The strategic importance of chief financial officers puts them on the front line to face complex corporate challenges, but also to reap golden opportunities for growth from today’s globally integrated economy.
“The impact of globalization is that we have moved from geographic coverage spanning maybe three or four time zones, to something that is now 24 hours around. We’re dealing with many different countries, languages and cultures,” says David Anderson, CPA, CA, CMA, executive vice-president and chief financial officer of CGI Group in Montreal and a director of FEI Canada
Sandra Pupatello, director of business development and global markets for PwC in Toronto, is in full agreement. “As a key executive, a CFO must really have their eye on what’s happening around the world,” she says, noting that the recently concluded European Union free trade agreement and a burgeoning middle class in emerging markets are opening up new trade opportunities.
“It also opens the door to say: ‘How do we take advantage of it?’ ” adds Ms. Pupatello.
CFOs with all types of firms are affected by globalization. All publicly listed entities in Canada must use international financial reporting standards (IFRS), which are currently prevalent in more than 100 countries around the world, providing investors and analysts with a comparable set of benchmarks.
However, the reality of globalization may also impact private company CFOs.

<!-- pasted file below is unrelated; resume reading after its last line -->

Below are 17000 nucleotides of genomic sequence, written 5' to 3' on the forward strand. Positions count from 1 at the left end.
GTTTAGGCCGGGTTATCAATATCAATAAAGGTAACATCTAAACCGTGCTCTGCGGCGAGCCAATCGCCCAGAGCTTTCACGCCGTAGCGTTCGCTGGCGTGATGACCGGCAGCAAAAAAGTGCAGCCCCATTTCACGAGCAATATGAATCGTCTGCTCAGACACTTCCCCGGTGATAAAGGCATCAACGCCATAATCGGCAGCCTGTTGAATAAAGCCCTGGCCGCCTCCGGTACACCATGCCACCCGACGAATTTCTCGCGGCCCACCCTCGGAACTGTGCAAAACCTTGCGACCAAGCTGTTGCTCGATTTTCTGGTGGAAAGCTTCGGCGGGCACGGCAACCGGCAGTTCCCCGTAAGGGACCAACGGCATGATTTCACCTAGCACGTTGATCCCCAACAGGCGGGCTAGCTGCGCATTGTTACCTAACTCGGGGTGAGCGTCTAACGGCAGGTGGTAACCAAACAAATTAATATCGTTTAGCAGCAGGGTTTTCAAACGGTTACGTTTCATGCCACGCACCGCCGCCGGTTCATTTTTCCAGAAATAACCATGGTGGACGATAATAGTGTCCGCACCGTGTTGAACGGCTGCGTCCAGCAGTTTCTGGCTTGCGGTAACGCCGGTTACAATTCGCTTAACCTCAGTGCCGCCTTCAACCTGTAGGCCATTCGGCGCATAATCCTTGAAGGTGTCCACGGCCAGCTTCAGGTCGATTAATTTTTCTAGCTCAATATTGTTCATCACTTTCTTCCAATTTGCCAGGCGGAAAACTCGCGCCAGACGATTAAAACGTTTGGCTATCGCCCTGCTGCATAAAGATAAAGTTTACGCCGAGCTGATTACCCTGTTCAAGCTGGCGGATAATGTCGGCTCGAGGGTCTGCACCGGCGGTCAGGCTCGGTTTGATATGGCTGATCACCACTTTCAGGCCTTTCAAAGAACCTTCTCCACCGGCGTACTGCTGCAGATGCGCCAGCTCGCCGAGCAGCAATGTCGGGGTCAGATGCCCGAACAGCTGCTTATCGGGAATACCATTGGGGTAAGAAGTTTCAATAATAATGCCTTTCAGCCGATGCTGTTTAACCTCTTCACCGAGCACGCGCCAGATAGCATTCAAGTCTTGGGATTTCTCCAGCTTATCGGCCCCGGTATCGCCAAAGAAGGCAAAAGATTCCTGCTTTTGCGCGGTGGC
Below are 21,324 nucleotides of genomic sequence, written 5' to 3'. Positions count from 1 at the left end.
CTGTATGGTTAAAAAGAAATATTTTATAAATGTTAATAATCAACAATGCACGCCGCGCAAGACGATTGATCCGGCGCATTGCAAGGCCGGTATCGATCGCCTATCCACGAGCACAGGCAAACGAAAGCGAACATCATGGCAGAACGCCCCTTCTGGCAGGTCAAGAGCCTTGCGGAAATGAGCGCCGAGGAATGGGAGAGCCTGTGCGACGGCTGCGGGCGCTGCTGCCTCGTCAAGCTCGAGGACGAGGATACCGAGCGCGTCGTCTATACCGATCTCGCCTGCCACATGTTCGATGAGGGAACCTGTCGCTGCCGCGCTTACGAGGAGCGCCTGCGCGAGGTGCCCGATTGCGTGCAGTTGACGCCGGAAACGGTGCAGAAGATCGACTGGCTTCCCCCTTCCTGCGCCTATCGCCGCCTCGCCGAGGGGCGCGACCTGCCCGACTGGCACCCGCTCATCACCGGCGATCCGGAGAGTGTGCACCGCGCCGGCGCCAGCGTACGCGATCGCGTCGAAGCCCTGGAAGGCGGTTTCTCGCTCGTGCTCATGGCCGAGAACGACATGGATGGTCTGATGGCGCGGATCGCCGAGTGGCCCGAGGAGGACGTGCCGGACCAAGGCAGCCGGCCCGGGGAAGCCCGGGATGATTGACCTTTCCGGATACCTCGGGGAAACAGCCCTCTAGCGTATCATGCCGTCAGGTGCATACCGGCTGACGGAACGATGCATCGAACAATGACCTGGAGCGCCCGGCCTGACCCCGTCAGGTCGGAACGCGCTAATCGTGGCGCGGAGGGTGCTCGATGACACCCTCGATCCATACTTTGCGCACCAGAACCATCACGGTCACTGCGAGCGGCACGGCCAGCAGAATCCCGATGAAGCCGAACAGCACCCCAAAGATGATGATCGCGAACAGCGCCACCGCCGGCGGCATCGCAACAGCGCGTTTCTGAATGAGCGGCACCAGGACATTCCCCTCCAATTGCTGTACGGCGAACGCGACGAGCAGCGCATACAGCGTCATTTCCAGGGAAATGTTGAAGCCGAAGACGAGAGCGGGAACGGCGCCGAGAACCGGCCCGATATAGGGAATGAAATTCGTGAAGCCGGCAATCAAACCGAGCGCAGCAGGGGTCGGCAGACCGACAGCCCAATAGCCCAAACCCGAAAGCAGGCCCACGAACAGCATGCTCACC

“In Canada we’ve made the decision that Canadian generally accepted accounting principles continue to be available for companies that aren’t publicly accountable,” says Axel Thesberg, FCPA, FCA, a senior adviser to CPA Canada in Toronto.
“It may be less costly to continue to use Canadian GAAP as opposed to implementing IFRS. But if they want their financial results to be compared to others around the world in accessing capital or financing, it may well be a better decision for them just to adopt IFRS, even though it’s not required,” Mr. Thesberg explains.
Paul Parisi, vice-president and general manager of global corporate payments at American Express, says that globalization faces CFOs with companies operating in multiple currencies.
“We’ve invested in a currency solution for U.S. dollars with the Global Dollar Card,” says Mr. Parisi. “Corporations don’t have to pay foreign exchange or bank transfer fees. They settle, expense and manage in U.S. dollars, saving them time and driving efficiencies.”